Extensive media contacts are an essential requisite for a successful career in PR but can also prove valuable to any business looking to use PR as a way to build profile and generate leads.

Developing a network of press contacts takes time and despite many years of experience, I still get nervous calling a journalist for the first time. For obvious reasons, reporters are time pressed and will often end a call abruptly.

Below are some top tips on how to build relationships with target journalists and editors.

1.  Research your idea and jot down key points you'd like to get across. Don't forget to research what the reporter has written about recently. Understandably, a journalist will be rattled if you suggest a topic that they or their publication has recently covered.

2.  Rehearse your pitch.  Although email can be a good way to make initial contact, a follow up phone call is often necessary particuarly when dealing with a new contact.  Weekly and monthly publications will have press days so try and find out when these are so you can avoid calling on deadline. Rehearse your pitch until you feel confident and, where possible,  stand up and walk around when you make the call. This will help you relax and speak more fluently.  

3. Meet deadlines - if a journalist likes your idea and asks for written comment or requests an interview, make sure you meet the deadline or give plenty of warning if this might not be possible.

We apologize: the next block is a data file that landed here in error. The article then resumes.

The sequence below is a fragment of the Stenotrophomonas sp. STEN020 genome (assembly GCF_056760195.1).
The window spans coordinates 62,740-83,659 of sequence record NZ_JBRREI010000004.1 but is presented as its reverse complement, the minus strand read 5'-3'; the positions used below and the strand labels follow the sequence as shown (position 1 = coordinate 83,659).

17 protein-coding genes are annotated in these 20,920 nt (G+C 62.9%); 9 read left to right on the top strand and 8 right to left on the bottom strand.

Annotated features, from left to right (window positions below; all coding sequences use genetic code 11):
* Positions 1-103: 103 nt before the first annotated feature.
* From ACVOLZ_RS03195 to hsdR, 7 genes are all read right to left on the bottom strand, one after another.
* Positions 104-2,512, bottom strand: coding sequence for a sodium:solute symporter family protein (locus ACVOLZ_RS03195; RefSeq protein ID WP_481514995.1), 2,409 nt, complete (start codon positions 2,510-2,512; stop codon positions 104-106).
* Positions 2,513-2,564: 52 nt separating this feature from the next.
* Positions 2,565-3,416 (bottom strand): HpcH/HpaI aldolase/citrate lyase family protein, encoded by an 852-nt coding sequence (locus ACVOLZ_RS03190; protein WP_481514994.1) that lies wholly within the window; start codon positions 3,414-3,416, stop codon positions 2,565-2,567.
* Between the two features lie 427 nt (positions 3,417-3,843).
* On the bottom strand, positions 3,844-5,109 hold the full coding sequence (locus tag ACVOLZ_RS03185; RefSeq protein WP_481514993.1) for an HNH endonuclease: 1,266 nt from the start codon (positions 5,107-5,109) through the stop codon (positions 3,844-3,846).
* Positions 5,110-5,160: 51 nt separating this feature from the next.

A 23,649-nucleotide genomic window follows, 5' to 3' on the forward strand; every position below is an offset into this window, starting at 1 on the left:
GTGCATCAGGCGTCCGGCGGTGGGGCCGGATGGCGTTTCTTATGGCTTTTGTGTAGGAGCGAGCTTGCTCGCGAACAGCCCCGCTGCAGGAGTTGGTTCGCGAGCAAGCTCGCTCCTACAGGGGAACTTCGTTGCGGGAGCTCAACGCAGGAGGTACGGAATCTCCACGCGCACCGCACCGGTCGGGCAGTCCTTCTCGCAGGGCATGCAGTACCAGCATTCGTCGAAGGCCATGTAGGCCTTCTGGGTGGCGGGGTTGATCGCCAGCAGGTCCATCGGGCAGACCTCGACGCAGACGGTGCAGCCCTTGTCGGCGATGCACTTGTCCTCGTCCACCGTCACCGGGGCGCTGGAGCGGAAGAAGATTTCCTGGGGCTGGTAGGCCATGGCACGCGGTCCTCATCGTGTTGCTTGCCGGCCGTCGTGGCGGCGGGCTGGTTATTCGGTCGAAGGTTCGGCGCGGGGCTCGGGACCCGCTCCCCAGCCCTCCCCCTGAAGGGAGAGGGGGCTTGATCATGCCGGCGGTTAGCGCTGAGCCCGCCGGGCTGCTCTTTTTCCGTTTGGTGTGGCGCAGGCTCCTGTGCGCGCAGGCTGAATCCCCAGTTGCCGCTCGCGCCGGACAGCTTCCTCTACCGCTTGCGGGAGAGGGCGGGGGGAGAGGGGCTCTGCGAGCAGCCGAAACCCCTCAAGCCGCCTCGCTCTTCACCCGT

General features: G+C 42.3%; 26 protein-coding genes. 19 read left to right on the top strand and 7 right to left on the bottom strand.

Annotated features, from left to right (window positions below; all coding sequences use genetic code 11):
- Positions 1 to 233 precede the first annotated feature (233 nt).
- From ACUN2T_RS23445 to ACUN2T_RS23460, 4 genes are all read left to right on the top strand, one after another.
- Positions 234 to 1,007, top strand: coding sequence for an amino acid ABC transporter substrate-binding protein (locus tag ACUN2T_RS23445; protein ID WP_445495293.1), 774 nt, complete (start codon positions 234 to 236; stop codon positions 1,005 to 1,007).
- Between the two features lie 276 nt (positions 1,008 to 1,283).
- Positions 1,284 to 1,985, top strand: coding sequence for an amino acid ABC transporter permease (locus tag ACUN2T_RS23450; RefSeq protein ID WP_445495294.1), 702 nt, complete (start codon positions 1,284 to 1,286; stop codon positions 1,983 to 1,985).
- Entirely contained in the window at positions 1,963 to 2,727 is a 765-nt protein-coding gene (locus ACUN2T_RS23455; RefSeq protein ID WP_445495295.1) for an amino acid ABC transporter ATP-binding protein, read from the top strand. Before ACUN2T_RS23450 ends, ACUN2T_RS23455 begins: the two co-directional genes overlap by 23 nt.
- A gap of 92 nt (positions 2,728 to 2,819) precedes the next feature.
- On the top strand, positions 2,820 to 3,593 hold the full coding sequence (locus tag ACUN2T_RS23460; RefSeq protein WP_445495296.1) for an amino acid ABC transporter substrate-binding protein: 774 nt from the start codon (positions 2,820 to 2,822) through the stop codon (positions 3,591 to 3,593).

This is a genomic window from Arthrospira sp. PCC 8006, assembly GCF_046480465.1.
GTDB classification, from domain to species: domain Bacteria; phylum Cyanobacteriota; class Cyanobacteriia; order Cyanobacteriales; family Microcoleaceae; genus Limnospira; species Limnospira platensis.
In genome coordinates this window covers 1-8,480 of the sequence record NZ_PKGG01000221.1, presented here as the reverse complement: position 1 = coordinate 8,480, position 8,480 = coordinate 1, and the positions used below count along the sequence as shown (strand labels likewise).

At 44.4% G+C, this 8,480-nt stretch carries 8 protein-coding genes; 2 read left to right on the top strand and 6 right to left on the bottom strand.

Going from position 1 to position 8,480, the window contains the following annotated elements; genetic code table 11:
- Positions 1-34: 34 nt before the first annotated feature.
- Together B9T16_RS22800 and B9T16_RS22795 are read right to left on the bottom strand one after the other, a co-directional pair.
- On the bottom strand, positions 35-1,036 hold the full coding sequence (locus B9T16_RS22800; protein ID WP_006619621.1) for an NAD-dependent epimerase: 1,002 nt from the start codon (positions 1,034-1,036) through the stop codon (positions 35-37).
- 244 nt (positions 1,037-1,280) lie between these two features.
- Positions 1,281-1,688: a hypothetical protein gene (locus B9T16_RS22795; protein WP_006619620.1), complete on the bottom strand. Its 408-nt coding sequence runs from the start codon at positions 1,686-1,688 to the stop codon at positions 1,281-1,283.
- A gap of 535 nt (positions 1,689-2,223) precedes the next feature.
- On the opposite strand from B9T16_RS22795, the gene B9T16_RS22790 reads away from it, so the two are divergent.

4. Social media - engage with journalists on Twitter and Linkedin by liking and sharing their posts. This demonstrates not only that you appreciate their articles but also serves as a reminder of who you are and what you can do for them. 

6. Trade journals - don't discount writers on obscure trade titles. Often these journalists will be young and ambitious and may well move to a more high profile title, even a national.

7. Coffee - once you’ve got to know a journalist a little suggest a brief meeting  over coffee. More often than not, journalists are keen to expand their own contact list of trusted sources and putting a name to a face can be very helpful.

Since returning to work in 2015 following a mammoth career break (a decade to be precise!) it has taken a good deal of thought and effort to build a network of press contacts more or less from scratch. The good news is that reporters and editors tend to return time and time again to the same reliable PRs and sources so the hard work will pay off.